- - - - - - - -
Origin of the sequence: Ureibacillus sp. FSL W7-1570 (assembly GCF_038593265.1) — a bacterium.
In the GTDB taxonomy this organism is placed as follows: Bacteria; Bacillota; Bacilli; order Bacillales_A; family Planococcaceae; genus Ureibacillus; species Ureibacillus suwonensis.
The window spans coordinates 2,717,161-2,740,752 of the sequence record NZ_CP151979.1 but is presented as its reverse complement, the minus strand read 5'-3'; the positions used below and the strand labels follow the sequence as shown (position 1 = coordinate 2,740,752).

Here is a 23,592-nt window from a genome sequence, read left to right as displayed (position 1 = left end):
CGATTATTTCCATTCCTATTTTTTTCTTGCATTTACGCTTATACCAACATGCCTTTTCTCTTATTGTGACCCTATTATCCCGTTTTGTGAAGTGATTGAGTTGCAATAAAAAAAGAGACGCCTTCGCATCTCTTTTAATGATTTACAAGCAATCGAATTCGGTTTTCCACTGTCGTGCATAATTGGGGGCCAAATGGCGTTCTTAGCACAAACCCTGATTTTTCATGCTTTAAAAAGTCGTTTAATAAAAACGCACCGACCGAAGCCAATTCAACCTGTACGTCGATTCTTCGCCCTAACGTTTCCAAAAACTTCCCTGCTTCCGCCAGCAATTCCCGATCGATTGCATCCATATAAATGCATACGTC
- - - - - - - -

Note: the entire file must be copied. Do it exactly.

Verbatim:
Origin of the sequence: Ureibacillus sp. FSL W7-1570 (assembly GCF_038593265.1) — a bacterium.
In the GTDB taxonomy this organism is placed as follows: Bacteria; Bacillota; Bacilli; order Bacillales_A; family Planococcaceae; genus Ureibacillus; species Ureibacillus suwonensis.
The window spans coordinates 2,717,161-2,740,752 of the sequence record NZ_CP151979.1 but is presented as its reverse complement, the minus strand read 5'-3'; the positions used below and the strand labels follow the sequence as shown (position 1 = coordinate 2,740,752).

Here is a 23,592-nt window from a genome sequence, read left to right as displayed (position 1 = left end):
CGATTATTTCCATTCCTATTTTTTTCTTGCATTTACGCTTATACCAACATGCCTTTTCTCTTATTGTGACCCTATTATCCCGTTTTGTGAAGTGATTGAGTTGCAATAAAAAAAGAGACGCCTTCGCATCTCTTTTAATGATTTACAAGCAATCGAATTCGGTTTTCCACTGTCGTGCATAATTGGGGGCCAAATGGCGTTCTTAGCACAAACCCTGATTTTTCATGCTTTAAAAAGTCGTTTAATAAAAACGCACCGACCGAAGCCAATTCAACCTGTACGTCGATTCTTCGCCCTAACGTTTCCAAAAACTTCCCTGCTTCCGCCAGCAATTCCCGATCGATTGCATCCATATAAATGCATACGTC